When log is written without a base, is the equation normally referring to log base 10 or natural log?

For example, this question presents the equation

\omega(n) < \frac{\log n}{\log \log n} + 1.4573 \frac{\log n}{(\log \log n)^{2}},

but I'm not entirely sure if this is referring to log base 10 or the natural logarithm.


In mathematics, \log n is most often taken to be the natural logarithm. The notation \ln(x) not seen frequently past multivariable calculus, since the logarithm base 10 finds relatively little use.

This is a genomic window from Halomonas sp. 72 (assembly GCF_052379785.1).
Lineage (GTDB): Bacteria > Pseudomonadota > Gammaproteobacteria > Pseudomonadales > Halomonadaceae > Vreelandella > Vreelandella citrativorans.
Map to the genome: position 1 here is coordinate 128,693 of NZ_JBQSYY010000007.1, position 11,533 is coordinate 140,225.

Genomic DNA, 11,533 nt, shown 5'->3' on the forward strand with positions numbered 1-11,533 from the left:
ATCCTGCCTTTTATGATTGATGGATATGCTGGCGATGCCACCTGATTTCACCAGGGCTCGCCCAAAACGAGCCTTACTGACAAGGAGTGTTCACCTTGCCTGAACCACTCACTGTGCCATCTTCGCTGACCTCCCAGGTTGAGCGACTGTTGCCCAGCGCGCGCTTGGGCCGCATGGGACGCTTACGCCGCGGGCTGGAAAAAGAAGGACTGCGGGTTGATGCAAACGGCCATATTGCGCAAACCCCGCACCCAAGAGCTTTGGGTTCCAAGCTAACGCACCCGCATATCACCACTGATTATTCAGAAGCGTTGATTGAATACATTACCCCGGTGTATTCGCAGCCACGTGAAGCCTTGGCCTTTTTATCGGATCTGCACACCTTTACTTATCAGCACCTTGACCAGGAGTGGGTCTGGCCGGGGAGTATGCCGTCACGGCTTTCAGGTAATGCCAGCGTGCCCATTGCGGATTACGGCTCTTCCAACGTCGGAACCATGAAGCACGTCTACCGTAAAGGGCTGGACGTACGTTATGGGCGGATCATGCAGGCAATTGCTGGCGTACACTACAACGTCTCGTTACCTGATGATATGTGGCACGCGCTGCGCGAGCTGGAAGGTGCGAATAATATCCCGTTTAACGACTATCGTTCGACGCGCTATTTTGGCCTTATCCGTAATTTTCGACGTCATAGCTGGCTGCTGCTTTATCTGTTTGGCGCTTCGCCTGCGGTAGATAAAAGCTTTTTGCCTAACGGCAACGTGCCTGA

This Wikipedia page gives a classification of where each definition, that is base 2, e and 10, are used:

\log (x) refers to \log_2 (x) in computer science and information theory.

\log(x) refers to \log_e(x) or the natural logrithm in mathematical analysis, physics, chemistry, statistics, economics, and some engineering fields.

\log(x) refers to \log_{10}(x) in various engineering fields, logarithm tables, and handheld calculators.

Source : Link , Question Author : john smith , Answer Author : Community

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